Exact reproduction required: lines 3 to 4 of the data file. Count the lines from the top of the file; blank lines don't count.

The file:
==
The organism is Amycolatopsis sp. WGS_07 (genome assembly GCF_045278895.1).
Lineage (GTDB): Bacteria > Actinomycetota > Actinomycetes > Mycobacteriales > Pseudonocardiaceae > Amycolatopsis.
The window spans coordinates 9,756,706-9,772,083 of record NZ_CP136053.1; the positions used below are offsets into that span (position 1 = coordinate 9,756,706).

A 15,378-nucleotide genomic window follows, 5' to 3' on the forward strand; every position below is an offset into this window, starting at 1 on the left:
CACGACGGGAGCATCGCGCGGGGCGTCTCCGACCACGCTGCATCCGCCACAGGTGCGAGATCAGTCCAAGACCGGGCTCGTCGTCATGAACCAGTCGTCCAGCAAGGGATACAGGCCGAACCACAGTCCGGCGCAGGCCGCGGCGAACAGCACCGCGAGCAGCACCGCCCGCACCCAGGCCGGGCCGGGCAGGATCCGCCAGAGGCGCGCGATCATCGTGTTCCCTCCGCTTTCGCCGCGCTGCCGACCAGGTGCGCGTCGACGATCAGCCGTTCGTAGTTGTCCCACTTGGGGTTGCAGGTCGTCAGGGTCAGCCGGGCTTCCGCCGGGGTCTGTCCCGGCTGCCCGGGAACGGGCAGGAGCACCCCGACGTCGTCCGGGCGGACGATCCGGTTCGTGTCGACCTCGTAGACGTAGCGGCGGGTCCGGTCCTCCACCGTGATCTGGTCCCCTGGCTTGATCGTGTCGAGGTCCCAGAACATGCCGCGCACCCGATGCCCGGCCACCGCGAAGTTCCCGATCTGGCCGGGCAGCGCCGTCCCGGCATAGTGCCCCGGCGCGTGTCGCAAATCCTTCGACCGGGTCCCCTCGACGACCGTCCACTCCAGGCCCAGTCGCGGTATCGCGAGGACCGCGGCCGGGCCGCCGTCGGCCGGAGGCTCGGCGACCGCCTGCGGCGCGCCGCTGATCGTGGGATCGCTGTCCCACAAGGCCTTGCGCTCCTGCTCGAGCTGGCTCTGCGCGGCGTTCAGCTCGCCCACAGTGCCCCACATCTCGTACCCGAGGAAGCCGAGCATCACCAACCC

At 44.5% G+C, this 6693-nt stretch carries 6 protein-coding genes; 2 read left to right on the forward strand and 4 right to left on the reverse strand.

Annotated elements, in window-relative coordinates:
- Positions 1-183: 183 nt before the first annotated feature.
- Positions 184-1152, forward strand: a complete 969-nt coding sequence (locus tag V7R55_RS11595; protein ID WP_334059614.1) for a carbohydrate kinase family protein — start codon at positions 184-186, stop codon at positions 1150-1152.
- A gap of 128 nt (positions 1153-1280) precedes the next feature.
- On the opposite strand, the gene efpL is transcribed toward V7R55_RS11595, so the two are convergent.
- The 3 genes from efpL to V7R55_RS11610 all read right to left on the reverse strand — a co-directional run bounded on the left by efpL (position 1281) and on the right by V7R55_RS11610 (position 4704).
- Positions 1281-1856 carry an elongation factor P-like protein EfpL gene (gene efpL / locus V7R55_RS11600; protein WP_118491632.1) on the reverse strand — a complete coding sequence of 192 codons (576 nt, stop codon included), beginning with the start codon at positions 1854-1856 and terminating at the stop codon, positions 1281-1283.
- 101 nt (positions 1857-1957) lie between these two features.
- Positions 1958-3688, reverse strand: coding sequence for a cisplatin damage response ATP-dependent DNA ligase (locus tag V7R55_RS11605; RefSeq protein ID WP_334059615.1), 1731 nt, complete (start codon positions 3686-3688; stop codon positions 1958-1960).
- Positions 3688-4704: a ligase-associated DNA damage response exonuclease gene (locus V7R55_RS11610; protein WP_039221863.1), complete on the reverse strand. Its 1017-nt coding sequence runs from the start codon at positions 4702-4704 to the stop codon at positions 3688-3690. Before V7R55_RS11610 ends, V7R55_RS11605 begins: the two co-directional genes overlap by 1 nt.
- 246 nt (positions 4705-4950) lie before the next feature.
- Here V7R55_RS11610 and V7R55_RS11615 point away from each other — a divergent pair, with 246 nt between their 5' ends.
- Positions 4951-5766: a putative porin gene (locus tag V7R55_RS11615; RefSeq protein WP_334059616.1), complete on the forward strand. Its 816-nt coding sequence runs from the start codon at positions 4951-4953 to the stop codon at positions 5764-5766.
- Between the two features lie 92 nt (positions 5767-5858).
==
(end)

The window spans coordinates 9,756,706-9,772,083 of record NZ_CP136053.1; the positions used below are offsets into that span (position 1 = coordinate 9,756,706).

A 15,378-nucleotide genomic window follows, 5' to 3' on the forward strand; every position below is an offset into this window, starting at 1 on the left: